Standards Don’t Answer all the T&M Questions

Without standards, the world would be a very difficult place to live in. There are many kinds of standards that affect almost every aspect of live – technology is just one of those areas. We can consider language as a kind of standard that allows people in one part of the world to communicate with each other. International finance uses standardised methods of accounting to try to provide a consistent framework for doing business. Currency itself is a symbolic representation of value that we use as a standard for exchange of goods and services.

So we need standards to get on with our daily lives. In our industry and many others, technological development is not regulated or centrally organised; it takes place in a free-for-all where commercial realities hold sway. But in order to build workable infrastructure for a national or international cellular phone system or a broadcasting network, these commercial interests have to be tempered by some kind of framework that allows competing energies to be channeled in roughly the same direction.

It’s here that the tension between competition and regulation creates compromises. A standards body usually includes among its members representation for the main competing entities in any field of development –the commercial organisations fighting it out to establish their way of doing things as the dominant way. The aim of the standards body is to establish some framework in which the customer for the technology can enjoy the benefits of an open market (the ability to buy from competing manufacturers) while also benefiting from enough market regulation to ensure that the manufacturers are all playing roughly in tune.

It’s an inherently conflicted endeavour, and the output from most standards committees reflects that conflict. The standard will provide just enough common ground to allow an industry sector to resist splintering and move forward in an agreed direction, but the compromises necessary for reaching an agreement tend to push the standard towards the lowest common denominator, while leaving wriggle room for the more powerful commercial entities to advance their proprietary technologies within the framework. Standards therefore usually represent not the best way to tackle a problem, but the best way that can be agreed on at this point, given the competing interests.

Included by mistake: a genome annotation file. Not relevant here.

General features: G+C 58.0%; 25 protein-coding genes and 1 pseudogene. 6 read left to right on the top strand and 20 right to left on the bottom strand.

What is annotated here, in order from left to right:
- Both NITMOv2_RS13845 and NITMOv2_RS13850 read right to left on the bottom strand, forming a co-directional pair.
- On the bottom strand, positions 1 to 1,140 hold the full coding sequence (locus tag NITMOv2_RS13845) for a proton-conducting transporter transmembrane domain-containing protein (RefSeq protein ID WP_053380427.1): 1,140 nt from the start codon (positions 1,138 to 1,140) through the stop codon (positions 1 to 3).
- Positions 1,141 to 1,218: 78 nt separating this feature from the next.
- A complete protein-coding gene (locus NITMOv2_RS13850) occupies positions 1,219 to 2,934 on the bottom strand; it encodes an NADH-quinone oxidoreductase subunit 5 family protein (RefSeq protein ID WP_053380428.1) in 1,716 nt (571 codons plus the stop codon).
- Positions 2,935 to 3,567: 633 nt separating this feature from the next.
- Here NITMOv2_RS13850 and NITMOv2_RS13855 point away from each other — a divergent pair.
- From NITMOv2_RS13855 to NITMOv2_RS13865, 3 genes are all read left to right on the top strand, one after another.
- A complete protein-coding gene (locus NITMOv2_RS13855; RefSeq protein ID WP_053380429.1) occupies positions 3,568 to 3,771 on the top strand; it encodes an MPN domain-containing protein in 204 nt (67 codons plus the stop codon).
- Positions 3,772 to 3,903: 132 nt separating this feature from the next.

But standards do not provide a tool for dealing with every contingency in the real world. Language for example, is a fluid, constantly-evolving thing; and try as they might to provide a standard of ‘correct’usage, the language academies in some European countries can only fight a losing battle against neologism, foreign influences, and regional variations. Currency unions such as the eurozone are a good idea in some ways, but the standard that they try to establish places strain on some of the economies adhering to the standard. An architect may produce construction drawings for every last detail of a project, but in the real world it’s the builders who create the edifice, and the real world is full of unforeseeable mishaps, nuances, improvisations and infinite shades of grey cement.